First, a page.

Karen: Summer with the most lush greenery and beautiful blue lakes, which is a toss-up for us between the breathtaking Fall – Cider Mills, Pumpkins, Plymouth's Fall Festival and there is no place like Halloween in Michigan! We also love the Traverse City Film Festival as we are huge movie buffs.

Debbie: A few fun Michigan people we should all know about?

Karen: For starters you – Debbie Diesen! You take your time to help promote and share this information on your own wonder blog spot - Jumping the Candlestick, and you are a terrific writer yourself! So you - who takes care of us fellow authors and illustrators. Also, the teachers of our fine state, who keep navigating these kids to great heights in this tough economic climate. Next, I would have to say some of our comedy friends, Mark Ridley, Jeff Wilson, Heather Kovacik and all the other great local comics. Not to forget to mention the authors and illustrators from our fine state, Mike & Colleen Monroe, Johnathan Rand, and the van Frankenhuyzens…and so many other oh so talented people!

Debbie: Michigan sure does have an abundance of talent! What an amazing resource. (And thank you for your kind words about this blog and the Michigander Monday feature! -- but truly I'm just so thoroughly honored and pleased that folks are willing to share their time and be interviewed. It's very fun and gratifying to do.)

Something you'd like a non-Michigander to know about our state?

Karen: Well, it's no secret with the automotive industry slump and the recession, in Michigan we have been hit the hardest, but if there is one thing that Michigan has – it's the people. As Michiganders we are hard-working, resilient, fun and funny…and we will always persevere…hopefully more creatively than ever before.

Debbie: Well said! One last question: Some residents of Michigan refer to themselves as Michiganders; others Michiganians. For our ongoing vote tally: Are you "Michiganders" or a "Michiganians"?

Karen: Oops, I already said it – Michiganders, no question!

Debbie: Karen, thank you so much for being here for Michigander Monday!

Sunday, July 26, 2009

Even the Llama Got A Lot of Writing Done

I'm back from my annual writing retreat. It was wonderful! Lots of productive writing time, along with plenty of food, laughter, and friendship. Can't wait until next year!


(L to R: Buffy, Tim, Lori, Me, Ann, Kay, Ruth, and Gus-Pacho. Not pictured: April and Amy, who will be with us next year.)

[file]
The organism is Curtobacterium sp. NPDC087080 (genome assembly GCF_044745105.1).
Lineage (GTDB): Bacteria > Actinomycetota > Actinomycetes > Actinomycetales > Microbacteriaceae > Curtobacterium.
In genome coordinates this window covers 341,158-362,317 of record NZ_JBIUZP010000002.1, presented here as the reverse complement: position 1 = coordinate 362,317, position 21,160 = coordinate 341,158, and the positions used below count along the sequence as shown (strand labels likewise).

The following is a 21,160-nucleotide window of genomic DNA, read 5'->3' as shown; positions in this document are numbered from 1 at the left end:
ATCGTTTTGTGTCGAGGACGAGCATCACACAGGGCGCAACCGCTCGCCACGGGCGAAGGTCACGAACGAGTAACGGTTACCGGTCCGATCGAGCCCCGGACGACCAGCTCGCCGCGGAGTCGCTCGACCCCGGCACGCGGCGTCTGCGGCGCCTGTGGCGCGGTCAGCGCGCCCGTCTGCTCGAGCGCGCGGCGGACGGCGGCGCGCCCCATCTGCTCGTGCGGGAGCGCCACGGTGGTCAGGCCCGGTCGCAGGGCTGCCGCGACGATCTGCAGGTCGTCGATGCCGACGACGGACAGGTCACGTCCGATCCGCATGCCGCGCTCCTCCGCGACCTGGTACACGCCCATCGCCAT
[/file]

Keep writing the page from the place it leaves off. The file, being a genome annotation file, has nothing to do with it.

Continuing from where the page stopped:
Thursday, July 23, 2009

Retreat! Retreat!

Whoever said "Never retreat; never surrender," never met my writing group. Today marks the start of my critique group's annual three-day writing weekend, and I plan to surrender myself to a productive and convivial retreat!

(Didn't have time to find the source of the "Never retreat; never surrender" quote. Is it a famous quotation? Song lyric? Fortune cookie insert? No idea. If you know, fill me in.)

Wednesday, July 22, 2009

Wednesday Workout Review: "Pick Your Level: Weight Loss Pilates" by Ellen Barrett

I have several Ellen Barrett workouts in my collection. She's a good instructor: her workouts are well-designed; and her demeanor is cheerful and encouraging without being over the top. Pick Your Level Weight Loss Pilates (2006) is not one of the DVDs in my own collection, but I recently rented it to give it a go.

The full workout runs 30 minutes, though you can choose to do it in 10-minute segments (standing, side-lying, or mat). Throughout the DVD, there are 3 different workout options (demonstrated by Ellen at level 2 and her assistants at levels 1 and 3).

While I found the 3-level format distracting at times, and while I do feel that the instructor should be the one to do the level 3, generally speaking I did like this workout. For a half hour workout, it's very thorough, and it proceeds at a good pace without ever feeling rushed. And Ellen always has a few moves or variations you don't see elsewhere, which helps prevent workout boredom from setting in.

Ellen Barrett has a website and a blog, and a new DVD coming out this fall.

Tuesday, July 21, 2009

Tuesday Tunes: "The Next Hundred Years" by Ted Hawkins

The Next Hundred Years by the late Ted Hawkins is an amazing and moving album. Read about it -- and about the life of Ted Hawkins -- here, here, here, and here.

Monday, July 20, 2009

Michigander Monday: Ryan Hipp

(Quick Update: I apologize for some previous technical difficulties with the graphics on this post -- I think things are fixed now. DLD)
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I'm pleased this week to welcome Ryan Hipp to Michigander Monday!

Debbie: Tell us a little about yourself.